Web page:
Veterinary practitioners – key legislative requirements in Victoria
Veterinary practitioners are authorised under the Drugs Poisons and Controlled Substances Act 1981 (the Act) to obtain, possess, use or supply scheduled poisons for the lawful practice of their profession, i.e. for the veterinary treatment of animals under their care.
The Poisons Standard lists all scheduled poisons and contains standards with which dentists must comply, including the labelling requirements for dispensed medicines.
The Drugs Poisons and Controlled Substances Regulations 2017 contain the majority of regulatory requirements, relating to scheduled poisons, with which dentists must comply.
Safe, lawful and appropriate treatment
In addition to the requirement to ensure treatment is lawful, veterinary practitioners are required to meet professional standards that are contained in other legislation and that are determined by the Veterinary Practitioners Registration Board of Victoria.
Veterinary practitioners should not issue a prescription or otherwise authorise treatment without satisfying themselves that it is safe, appropriate and lawful to treat the animal with the medication.
This website contains a range of documents, in the section for Documents to print or download, which summarise the legislative requirements and issues that relate to veterinary practitioners plus documents that relate to multiple categories of health practitioner. The following document provides an overview of the legislative requirements that relate to veterinary practitioners.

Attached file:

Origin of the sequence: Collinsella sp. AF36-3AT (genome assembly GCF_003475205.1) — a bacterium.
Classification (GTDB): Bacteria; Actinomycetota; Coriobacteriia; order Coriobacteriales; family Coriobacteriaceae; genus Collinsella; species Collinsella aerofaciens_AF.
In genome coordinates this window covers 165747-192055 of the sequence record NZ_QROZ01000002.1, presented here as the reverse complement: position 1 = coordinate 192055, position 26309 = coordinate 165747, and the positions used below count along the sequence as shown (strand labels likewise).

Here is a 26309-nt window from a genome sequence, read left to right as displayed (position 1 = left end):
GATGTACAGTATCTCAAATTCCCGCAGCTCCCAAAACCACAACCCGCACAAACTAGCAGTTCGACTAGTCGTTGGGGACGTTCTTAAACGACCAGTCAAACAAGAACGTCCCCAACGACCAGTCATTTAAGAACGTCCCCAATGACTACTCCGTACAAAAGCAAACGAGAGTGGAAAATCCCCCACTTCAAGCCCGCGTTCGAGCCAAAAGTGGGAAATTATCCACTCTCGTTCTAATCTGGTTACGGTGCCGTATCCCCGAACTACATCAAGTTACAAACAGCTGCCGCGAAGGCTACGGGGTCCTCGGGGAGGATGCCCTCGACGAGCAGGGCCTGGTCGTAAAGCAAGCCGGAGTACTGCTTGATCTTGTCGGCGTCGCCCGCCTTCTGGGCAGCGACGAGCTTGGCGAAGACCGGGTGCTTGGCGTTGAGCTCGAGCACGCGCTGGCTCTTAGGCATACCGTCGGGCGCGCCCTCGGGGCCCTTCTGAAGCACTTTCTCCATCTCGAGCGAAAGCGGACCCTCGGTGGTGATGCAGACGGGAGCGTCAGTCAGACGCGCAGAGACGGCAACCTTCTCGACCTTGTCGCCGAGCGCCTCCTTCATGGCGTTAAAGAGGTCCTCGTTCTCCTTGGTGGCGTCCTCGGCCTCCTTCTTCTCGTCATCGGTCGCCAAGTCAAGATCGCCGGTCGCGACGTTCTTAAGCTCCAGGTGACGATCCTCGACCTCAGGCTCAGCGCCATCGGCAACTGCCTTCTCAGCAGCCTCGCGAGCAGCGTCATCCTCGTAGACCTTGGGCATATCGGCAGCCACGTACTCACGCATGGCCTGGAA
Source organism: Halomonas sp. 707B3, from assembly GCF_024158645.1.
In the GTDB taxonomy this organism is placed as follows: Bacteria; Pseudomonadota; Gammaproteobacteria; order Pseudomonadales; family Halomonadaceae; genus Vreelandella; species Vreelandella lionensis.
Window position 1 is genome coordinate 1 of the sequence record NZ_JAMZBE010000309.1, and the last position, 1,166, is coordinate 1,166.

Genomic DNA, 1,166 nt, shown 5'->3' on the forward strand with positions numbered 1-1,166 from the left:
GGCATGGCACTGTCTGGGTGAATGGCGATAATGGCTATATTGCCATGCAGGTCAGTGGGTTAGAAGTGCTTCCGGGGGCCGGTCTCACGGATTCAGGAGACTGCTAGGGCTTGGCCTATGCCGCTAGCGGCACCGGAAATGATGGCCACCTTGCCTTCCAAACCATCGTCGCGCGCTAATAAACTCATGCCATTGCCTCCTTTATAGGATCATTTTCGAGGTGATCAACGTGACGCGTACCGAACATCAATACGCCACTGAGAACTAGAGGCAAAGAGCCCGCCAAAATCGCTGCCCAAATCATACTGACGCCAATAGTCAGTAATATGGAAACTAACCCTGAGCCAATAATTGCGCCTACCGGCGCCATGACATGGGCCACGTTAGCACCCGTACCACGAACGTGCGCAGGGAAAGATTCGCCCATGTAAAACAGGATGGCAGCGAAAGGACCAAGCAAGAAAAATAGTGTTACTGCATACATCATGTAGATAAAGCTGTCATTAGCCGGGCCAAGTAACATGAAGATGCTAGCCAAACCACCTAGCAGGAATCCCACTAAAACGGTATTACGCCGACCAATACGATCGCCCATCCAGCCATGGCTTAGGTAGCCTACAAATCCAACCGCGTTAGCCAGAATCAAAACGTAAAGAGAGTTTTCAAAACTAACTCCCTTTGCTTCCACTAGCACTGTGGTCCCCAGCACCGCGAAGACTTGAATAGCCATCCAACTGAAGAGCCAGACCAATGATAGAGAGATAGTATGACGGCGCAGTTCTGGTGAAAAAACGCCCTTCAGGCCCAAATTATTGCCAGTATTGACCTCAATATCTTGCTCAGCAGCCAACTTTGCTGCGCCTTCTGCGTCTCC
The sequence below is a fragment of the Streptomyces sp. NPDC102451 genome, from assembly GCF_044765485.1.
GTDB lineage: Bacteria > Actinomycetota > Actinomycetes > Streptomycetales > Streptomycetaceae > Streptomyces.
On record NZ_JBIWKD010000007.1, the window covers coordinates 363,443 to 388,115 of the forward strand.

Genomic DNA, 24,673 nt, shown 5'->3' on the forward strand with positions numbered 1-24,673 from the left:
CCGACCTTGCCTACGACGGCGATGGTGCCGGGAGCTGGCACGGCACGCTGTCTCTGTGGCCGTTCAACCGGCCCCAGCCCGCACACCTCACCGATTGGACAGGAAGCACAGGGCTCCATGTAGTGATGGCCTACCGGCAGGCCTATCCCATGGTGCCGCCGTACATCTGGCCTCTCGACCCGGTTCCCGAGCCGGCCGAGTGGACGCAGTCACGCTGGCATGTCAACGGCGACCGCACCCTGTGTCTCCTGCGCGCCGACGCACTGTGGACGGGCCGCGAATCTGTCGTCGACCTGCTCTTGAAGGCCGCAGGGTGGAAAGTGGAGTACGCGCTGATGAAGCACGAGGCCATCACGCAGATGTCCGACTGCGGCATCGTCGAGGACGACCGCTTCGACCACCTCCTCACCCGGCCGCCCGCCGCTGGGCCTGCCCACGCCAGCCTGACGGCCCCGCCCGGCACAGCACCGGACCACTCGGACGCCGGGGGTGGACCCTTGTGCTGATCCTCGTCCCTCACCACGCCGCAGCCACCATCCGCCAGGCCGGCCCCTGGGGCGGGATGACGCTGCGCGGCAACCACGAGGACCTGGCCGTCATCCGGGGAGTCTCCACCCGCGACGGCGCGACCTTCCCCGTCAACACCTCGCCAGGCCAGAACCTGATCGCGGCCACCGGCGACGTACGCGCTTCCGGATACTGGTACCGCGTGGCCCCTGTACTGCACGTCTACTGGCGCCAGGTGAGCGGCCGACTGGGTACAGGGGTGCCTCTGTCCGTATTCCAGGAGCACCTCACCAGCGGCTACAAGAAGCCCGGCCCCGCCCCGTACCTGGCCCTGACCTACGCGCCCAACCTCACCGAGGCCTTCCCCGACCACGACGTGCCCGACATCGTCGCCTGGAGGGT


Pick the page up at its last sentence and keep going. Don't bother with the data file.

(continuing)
- Veterinary practitioners - key legislative requirements in Victoria
The following documents, in the section headed ‘Matters that relate to many health practitioners’ contain requirements that are common to multiple categories of health practitioner:
- Possession and storage: includes regulatory requirements and matters to be notified to authorities
- Supply, administration and records: includes software and recording requirements, destruction of Schedule 8 poisons and labelling requirements for dispensed medicines
- Prescribing: includes regulatory requirements for issuing prescriptions, writing chart instructions, authorising administration and providing verbal instructions in an emergency
- Handwritten and computer-generated prescriptions: includes details of mandatory components of prescriptions
- All reasonable steps and other key terms: includes an explanation of the meaning and application of the subjective term 'all reasonable steps', which appears in several regulations, and how it might be applied to certain situations
Treating an animal under one’s care
The Veterinary Practitioners Registration Board of Victoria has published guidelines that reiterate the regulatory requirement that, before prescribing, administering or supplying a Schedule 4 or Schedule 8 medicine, a veterinary practitioner must take all reasonable steps to establish the therapeutic need of an animal and should document the clinical justification of that need in the veterinary medical record.